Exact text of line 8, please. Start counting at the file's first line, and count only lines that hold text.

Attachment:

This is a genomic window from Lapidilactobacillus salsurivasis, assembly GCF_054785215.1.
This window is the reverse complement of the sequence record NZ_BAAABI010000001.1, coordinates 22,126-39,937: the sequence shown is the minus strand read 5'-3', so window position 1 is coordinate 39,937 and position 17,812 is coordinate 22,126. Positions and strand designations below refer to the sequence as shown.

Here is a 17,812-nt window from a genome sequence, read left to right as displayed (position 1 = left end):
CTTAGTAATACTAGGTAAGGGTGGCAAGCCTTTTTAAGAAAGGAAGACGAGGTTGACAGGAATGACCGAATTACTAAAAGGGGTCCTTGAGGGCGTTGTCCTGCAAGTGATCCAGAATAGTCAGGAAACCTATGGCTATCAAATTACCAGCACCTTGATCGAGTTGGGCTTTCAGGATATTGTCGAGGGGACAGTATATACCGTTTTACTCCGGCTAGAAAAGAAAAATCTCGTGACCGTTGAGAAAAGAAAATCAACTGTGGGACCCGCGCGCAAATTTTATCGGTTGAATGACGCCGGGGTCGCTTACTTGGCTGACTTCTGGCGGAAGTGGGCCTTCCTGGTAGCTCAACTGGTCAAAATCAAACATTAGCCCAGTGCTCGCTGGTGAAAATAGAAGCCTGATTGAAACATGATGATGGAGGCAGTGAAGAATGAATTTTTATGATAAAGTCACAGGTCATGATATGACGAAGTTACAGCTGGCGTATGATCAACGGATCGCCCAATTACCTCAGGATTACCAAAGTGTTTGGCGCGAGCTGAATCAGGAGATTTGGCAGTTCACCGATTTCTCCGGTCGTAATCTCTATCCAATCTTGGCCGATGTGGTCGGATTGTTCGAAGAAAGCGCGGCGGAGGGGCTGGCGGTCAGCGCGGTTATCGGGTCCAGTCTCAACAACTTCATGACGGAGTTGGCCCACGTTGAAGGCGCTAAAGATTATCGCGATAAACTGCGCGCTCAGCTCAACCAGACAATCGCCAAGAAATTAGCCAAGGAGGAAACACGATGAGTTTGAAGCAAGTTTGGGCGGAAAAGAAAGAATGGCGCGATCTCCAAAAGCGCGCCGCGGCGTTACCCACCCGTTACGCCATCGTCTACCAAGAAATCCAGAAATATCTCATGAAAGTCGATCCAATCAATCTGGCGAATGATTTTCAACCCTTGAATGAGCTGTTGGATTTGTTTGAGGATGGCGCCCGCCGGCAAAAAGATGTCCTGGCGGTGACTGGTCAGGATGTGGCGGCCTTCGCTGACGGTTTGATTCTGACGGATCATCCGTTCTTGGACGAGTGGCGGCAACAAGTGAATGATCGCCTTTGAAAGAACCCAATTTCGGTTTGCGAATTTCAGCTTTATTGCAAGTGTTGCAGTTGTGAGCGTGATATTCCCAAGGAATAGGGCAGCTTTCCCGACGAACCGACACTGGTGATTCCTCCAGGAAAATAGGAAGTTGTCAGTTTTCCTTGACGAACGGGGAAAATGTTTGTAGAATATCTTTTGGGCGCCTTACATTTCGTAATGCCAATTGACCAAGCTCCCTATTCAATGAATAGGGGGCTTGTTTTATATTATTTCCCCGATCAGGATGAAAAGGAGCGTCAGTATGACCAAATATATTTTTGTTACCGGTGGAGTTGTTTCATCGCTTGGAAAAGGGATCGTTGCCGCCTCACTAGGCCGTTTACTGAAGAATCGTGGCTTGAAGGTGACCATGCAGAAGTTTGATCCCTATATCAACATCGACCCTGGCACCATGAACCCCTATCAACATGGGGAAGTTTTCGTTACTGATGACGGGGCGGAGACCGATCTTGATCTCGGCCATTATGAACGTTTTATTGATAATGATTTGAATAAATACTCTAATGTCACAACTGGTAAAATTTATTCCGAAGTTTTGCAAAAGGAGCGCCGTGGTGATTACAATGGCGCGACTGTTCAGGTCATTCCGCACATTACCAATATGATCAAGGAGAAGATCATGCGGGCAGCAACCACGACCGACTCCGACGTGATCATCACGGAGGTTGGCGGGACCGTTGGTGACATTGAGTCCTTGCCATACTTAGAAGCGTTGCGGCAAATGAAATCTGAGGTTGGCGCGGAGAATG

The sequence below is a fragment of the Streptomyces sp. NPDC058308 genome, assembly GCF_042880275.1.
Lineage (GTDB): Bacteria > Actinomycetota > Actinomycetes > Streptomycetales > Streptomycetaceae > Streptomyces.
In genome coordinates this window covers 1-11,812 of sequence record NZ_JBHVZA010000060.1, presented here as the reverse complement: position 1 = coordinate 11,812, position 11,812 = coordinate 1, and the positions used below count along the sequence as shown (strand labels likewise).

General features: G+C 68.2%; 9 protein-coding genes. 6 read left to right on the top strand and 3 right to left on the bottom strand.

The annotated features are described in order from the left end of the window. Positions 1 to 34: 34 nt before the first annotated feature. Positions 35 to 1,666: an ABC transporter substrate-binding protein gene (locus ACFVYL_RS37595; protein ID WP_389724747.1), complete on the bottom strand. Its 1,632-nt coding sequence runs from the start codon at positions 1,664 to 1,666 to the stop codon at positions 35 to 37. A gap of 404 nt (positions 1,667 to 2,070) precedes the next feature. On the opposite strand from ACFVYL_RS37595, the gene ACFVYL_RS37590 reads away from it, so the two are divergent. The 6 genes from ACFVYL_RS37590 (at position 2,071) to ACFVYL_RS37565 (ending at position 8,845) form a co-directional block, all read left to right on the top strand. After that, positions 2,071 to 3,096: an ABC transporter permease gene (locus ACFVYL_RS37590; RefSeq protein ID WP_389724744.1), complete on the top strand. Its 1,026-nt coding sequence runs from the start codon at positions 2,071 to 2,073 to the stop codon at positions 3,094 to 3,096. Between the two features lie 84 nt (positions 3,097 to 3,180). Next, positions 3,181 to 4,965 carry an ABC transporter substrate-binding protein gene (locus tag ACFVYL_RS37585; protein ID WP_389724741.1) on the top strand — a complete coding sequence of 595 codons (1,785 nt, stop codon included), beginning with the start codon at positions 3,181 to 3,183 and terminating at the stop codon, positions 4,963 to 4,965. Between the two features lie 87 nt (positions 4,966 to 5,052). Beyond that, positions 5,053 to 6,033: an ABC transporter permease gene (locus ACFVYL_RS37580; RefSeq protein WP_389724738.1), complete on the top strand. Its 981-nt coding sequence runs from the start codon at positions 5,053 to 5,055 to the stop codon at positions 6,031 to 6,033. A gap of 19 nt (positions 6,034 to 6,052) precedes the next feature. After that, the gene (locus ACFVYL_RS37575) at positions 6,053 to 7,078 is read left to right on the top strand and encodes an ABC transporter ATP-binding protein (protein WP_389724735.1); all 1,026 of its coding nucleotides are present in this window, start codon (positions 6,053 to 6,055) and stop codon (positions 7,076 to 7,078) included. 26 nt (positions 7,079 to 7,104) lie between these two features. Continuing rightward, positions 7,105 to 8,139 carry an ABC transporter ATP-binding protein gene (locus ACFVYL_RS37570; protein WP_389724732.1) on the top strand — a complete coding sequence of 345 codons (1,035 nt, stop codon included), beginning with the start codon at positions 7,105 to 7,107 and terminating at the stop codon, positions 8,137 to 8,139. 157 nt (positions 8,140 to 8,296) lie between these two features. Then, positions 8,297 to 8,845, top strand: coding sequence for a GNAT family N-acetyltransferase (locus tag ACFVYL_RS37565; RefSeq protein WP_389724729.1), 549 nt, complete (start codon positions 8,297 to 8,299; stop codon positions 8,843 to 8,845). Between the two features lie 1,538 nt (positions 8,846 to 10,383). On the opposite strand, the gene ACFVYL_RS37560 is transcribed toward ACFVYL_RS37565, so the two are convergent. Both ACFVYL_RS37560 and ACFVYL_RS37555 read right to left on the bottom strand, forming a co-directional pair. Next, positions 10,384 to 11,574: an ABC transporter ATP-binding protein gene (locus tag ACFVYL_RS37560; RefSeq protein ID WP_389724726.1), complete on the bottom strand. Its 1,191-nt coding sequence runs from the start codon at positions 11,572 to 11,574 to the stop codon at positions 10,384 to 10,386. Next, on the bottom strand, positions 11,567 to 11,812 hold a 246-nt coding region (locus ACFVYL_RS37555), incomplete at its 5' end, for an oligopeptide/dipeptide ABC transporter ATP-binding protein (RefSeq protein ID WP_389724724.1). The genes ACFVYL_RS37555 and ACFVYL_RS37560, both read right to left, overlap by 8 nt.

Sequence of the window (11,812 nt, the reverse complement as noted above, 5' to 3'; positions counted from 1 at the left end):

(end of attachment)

General features: G+C 68.2%; 9 protein-coding genes. 6 read left to right on the top strand and 3 right to left on the bottom strand.